When the Changeover happened, it was thought necessary to do away with much pre-existing information about how human societies had formed and developed. There are archives, certainly, and planning documentation that shows how the Changeover came to be. There are even, it is said, various visual and written records of the time immediately before and after: the Audition and Selection procedure, and then that troubled period during which the population was progressing towards its ideal size. Many of the Originals have switched off, but there are enough of us left to realise how necessary it was to erase or remove those records. It would be truer, now that all these centuries have passed, to say that the process of the Changeover has been forgotten. The information is not suppressed as such, but unheard of.
Even so, those taboo words, not all of them by any means written by Originals, seem to indicate that something has survived from that time. Our work on genetic development has long been leading us to the suspicion that there are things that cannot be eradicated merely by removing the relevant section of the code. Our genes allowed us to participate in the Changeover when others couldn’t, but it seems increasingly likely that they carry other kinds of information with them. Perhaps it is the same with words. Perhaps we can’t shake it off, this history.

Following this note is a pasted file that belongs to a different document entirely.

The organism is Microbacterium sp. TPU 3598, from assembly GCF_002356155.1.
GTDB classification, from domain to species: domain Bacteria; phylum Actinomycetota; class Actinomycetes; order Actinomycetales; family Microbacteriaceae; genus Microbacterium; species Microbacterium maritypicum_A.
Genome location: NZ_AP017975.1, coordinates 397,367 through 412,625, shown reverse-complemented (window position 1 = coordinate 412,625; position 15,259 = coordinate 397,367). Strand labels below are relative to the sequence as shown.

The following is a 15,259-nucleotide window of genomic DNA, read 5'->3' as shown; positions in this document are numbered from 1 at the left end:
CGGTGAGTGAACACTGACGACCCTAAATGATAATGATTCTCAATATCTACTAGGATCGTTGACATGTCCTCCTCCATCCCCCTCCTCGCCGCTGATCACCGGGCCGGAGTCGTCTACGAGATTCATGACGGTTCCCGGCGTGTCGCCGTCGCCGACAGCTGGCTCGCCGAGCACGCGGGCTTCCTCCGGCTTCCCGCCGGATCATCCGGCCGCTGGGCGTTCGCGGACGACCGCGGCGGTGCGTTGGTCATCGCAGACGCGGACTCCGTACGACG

There’s another thought. Philosophers, of whom there are so many these days, have speculated that there might be a limit, a quantity of time beyond which people simply cannot continue. We used to dismiss such thinking as a remnant of minds that were conditioned prior to the Changeover; minds infected by outdated notions of mortality. And indeed, the longer time goes on, the less currency that argument has carried in the philosophical circles which meet every Lune. Now though, there are new suspicions, and the most radical of those circles are suggesting mandatory limits of something like nine centuries, although they know it would go against our very foundations. The contract specifies its eternity, and the freedom that underlines it is essential to everything we hold dear. Still though, the thought nags that things would be better if there was a refreshment from time to time.
We’re going to develop a plan to tackle the problem. There will be rewards for continued existence, incentives for carrying on. This might be the best thing that’s ever happened to us. It could completely revitalise us. It is imperative we do something. Because with every day that goes by, and every person who decides to opt out, we hear oblivion’s siren song getting louder and louder, more and more beautiful. We have to make it stop.